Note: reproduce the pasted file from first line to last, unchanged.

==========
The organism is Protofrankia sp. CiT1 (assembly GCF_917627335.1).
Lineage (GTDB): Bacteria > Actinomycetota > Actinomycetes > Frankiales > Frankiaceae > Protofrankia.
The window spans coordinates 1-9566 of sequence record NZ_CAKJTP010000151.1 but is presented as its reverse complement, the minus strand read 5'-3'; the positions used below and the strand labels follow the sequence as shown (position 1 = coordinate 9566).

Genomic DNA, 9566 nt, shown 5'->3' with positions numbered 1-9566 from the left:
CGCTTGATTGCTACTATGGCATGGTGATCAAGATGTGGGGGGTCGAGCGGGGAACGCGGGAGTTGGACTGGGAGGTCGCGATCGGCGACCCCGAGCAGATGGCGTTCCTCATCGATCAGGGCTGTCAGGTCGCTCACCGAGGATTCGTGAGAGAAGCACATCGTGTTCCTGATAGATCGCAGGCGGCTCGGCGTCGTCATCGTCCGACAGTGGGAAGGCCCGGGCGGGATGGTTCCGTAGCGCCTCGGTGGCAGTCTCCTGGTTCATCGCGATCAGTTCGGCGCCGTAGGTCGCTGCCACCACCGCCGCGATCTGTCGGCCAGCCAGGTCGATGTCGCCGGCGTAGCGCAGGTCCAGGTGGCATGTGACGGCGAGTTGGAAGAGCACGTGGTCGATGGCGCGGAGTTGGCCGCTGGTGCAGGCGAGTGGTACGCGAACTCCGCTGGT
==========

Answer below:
The organism is Protofrankia sp. CiT1 (assembly GCF_917627335.1).
Lineage (GTDB): Bacteria > Actinomycetota > Actinomycetes > Frankiales > Frankiaceae > Protofrankia.
The window spans coordinates 1-9566 of sequence record NZ_CAKJTP010000151.1 but is presented as its reverse complement, the minus strand read 5'-3'; the positions used below and the strand labels follow the sequence as shown (position 1 = coordinate 9566).

Genomic DNA, 9566 nt, shown 5'->3' with positions numbered 1-9566 from the left:
CGCTTGATTGCTACTATGGCATGGTGATCAAGATGTGGGGGGTCGAGCGGGGAACGCGGGAGTTGGACTGGGAGGTCGCGATCGGCGACCCCGAGCAGATGGCGTTCCTCATCGATCAGGGCTGTCAGGTCGCTCACCGAGGATTCGTGAGAGAAGCACATCGTGTTCCTGATAGATCGCAGGCGGCTCGGCGTCGTCATCGTCCGACAGTGGGAAGGCCCGGGCGGGATGGTTCCGTAGCGCCTCGGTGGCAGTCTCCTGGTTCATCGCGATCAGTTCGGCGCCGTAGGTCGCTGCCACCACCGCCGCGATCTGTCGGCCAGCCAGGTCGATGTCGCCGGCGTAGCGCAGGTCCAGGTGGCATGTGACGGCGAGTTGGAAGAGCACGTGGTCGATGGCGCGGAGTTGGCCGCTGGTGCAGGCGAGTGGTACGCGAACTCCGCTGGT